10 September 2010 Utilizing higher order surface plasmon modes on wire gratings for metal enhanced fluorescence
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Abstract
Metal enhanced fluorescence (MEF) has received much attention because of possible biomedical and sensing applications. MEF includes two mechanisms for fluorescence enhancement: (1) the enhanced electromagnetic field associated with surface plasmons increasing the excitation of fluorophores and (2) excited fluorophores radiating via induced surface plasmons. The second mechanism results in enhanced directional emission when fluorophores are located near a metal film or grating. This work focuses on gold wire gratings fabricated on a silica substrate coated with a layer of fluorophores. Previous studies on corrugated film gratings show that coupling to higher order as well as substrate side plasmon modes occurs with lower efficiency. We find for wire gratings, fluorophores couple to higher order plasmon modes on both the active and substrate side of the gold wires with uniform efficiency. We also measure directional enhanced fluorescence on both the active (reflection) and substrate (transmission) side of the gratings. Utilizing higher order modes allows gratings with micron and larger sized features to enhance fluorescence wavelengths in the visible range, greatly loosening fabrication requirements for potential applications. The ability to measure enhanced fluorescence in transmission also makes wire gratings appropriate for applications favoring a linear optical set up.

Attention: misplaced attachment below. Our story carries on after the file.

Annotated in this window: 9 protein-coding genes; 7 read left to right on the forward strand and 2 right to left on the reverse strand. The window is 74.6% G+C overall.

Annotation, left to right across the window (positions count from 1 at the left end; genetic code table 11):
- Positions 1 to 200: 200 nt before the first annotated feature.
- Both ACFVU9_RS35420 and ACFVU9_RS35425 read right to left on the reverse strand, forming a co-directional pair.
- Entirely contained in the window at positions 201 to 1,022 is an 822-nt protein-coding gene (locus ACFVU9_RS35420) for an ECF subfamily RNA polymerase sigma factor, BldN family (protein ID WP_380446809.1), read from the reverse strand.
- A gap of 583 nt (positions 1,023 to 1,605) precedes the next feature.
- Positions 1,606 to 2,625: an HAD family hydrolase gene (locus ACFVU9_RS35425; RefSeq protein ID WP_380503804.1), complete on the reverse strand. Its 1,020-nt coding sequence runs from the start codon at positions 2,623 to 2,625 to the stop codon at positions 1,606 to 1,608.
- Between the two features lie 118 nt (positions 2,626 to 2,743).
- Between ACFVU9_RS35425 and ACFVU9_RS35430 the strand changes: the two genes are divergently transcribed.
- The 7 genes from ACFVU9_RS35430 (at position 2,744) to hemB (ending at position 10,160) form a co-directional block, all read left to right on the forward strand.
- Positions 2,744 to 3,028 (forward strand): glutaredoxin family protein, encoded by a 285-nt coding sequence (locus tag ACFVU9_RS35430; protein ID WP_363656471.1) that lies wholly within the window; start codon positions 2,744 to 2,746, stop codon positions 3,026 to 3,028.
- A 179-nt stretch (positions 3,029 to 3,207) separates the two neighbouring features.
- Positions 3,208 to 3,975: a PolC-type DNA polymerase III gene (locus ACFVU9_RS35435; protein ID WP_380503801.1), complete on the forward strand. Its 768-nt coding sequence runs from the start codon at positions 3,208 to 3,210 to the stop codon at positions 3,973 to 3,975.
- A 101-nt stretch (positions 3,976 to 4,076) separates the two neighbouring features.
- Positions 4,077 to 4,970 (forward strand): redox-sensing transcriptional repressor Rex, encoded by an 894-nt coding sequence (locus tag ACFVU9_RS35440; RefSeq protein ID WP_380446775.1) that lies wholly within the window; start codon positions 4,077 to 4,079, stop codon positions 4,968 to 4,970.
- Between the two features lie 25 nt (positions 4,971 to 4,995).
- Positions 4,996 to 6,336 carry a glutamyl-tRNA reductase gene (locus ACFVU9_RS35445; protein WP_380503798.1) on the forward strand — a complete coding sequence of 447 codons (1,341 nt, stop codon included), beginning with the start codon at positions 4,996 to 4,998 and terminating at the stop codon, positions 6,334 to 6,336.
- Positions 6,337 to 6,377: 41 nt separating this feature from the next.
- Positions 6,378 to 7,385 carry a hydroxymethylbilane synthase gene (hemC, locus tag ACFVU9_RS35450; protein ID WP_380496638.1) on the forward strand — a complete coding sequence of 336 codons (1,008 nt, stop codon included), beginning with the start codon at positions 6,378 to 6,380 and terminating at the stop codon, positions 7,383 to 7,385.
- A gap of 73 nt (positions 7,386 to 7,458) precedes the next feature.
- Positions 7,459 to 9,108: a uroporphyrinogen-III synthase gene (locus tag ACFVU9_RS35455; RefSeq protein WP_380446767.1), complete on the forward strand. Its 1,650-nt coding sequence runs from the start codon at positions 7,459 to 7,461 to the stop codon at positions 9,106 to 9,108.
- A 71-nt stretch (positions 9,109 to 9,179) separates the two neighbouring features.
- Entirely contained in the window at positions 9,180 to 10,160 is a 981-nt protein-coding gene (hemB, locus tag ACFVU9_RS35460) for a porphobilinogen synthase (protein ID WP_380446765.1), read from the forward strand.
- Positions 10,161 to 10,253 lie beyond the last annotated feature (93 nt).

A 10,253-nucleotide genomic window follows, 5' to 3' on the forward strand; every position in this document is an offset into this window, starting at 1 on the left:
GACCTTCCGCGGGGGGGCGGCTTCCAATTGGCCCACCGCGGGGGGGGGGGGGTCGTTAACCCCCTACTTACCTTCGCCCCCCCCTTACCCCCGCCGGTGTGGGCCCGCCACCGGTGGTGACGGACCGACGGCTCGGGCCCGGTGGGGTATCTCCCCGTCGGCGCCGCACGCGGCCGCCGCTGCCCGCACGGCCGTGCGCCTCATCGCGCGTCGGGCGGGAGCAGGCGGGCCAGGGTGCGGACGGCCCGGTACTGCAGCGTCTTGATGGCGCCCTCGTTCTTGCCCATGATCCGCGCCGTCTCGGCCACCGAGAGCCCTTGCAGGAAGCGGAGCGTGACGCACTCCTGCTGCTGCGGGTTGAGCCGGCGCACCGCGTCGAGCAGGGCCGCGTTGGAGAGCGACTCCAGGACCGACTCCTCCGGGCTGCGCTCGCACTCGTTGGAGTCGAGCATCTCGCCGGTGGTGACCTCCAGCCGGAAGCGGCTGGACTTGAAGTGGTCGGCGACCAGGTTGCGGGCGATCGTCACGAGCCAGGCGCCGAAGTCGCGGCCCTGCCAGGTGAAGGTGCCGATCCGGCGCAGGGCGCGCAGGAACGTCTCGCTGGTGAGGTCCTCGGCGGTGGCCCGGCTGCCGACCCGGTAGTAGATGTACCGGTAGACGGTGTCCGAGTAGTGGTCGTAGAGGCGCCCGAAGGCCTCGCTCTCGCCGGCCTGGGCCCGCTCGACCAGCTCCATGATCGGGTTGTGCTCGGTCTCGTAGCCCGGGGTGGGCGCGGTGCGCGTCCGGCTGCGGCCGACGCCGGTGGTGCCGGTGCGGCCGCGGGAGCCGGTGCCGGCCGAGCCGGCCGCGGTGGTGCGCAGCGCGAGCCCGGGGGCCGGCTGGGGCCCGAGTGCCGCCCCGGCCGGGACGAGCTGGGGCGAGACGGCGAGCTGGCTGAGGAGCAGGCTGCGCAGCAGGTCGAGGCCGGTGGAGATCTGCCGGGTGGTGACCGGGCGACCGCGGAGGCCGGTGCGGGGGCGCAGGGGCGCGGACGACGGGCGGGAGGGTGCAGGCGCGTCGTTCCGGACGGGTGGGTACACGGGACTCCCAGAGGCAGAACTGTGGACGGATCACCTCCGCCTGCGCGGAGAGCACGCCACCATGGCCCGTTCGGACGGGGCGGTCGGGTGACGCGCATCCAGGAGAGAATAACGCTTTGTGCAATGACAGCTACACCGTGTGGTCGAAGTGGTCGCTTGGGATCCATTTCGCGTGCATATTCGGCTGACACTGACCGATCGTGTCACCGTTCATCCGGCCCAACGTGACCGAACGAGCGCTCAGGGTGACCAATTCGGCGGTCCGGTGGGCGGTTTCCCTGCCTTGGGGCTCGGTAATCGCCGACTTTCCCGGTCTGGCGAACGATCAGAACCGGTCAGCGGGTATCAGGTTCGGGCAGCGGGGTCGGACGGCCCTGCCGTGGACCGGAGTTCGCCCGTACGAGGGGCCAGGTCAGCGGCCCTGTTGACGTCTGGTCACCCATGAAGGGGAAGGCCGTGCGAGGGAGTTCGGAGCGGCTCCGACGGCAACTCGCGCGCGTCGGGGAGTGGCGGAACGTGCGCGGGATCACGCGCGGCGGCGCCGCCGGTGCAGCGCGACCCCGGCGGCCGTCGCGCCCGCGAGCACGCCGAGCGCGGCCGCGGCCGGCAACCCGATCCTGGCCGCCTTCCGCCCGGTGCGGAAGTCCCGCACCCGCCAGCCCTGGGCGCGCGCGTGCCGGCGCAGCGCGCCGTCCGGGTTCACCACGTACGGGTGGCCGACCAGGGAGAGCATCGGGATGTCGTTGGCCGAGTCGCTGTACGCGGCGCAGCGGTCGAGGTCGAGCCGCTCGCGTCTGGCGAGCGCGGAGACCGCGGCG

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J. M. Steele, Iuri Gagnidze, "Utilizing higher order surface plasmon modes on wire gratings for metal enhanced fluorescence", Proc. SPIE 7757, Plasmonics: Metallic Nanostructures and Their Optical Properties VIII, 775736 (10 September 2010); doi: 10.1117/12.860821; https://doi.org/10.1117/12.860821
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